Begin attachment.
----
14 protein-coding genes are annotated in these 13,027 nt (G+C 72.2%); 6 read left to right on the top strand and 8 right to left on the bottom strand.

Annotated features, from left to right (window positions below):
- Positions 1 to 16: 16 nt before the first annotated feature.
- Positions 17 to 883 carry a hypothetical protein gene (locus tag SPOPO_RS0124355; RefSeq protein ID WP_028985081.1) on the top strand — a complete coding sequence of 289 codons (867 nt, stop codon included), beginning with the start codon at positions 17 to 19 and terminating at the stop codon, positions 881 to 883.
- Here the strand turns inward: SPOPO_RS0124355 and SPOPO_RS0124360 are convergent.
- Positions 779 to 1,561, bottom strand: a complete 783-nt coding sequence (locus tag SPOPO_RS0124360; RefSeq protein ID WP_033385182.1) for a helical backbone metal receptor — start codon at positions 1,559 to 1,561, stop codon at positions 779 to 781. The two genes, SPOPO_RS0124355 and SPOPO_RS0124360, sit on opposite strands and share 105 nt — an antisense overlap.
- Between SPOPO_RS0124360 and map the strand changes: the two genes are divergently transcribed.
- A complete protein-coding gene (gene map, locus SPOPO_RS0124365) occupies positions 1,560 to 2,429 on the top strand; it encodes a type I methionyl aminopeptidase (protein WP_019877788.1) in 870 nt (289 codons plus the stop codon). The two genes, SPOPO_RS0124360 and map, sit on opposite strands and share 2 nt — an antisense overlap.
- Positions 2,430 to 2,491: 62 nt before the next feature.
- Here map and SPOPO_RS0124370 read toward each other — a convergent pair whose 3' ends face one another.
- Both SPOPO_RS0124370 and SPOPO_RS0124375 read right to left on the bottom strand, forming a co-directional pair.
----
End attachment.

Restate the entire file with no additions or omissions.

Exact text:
14 protein-coding genes are annotated in these 13,027 nt (G+C 72.2%); 6 read left to right on the top strand and 8 right to left on the bottom strand.

Annotated features, from left to right (window positions below):
- Positions 1 to 16: 16 nt before the first annotated feature.
- Positions 17 to 883 carry a hypothetical protein gene (locus tag SPOPO_RS0124355; RefSeq protein ID WP_028985081.1) on the top strand — a complete coding sequence of 289 codons (867 nt, stop codon included), beginning with the start codon at positions 17 to 19 and terminating at the stop codon, positions 881 to 883.
- Here the strand turns inward: SPOPO_RS0124355 and SPOPO_RS0124360 are convergent.
- Positions 779 to 1,561, bottom strand: a complete 783-nt coding sequence (locus tag SPOPO_RS0124360; RefSeq protein ID WP_033385182.1) for a helical backbone metal receptor — start codon at positions 1,559 to 1,561, stop codon at positions 779 to 781. The two genes, SPOPO_RS0124355 and SPOPO_RS0124360, sit on opposite strands and share 105 nt — an antisense overlap.
- Between SPOPO_RS0124360 and map the strand changes: the two genes are divergently transcribed.
- A complete protein-coding gene (gene map, locus SPOPO_RS0124365) occupies positions 1,560 to 2,429 on the top strand; it encodes a type I methionyl aminopeptidase (protein WP_019877788.1) in 870 nt (289 codons plus the stop codon). The two genes, SPOPO_RS0124360 and map, sit on opposite strands and share 2 nt — an antisense overlap.
- Positions 2,430 to 2,491: 62 nt before the next feature.
- Here map and SPOPO_RS0124370 read toward each other — a convergent pair whose 3' ends face one another.
- Both SPOPO_RS0124370 and SPOPO_RS0124375 read right to left on the bottom strand, forming a co-directional pair.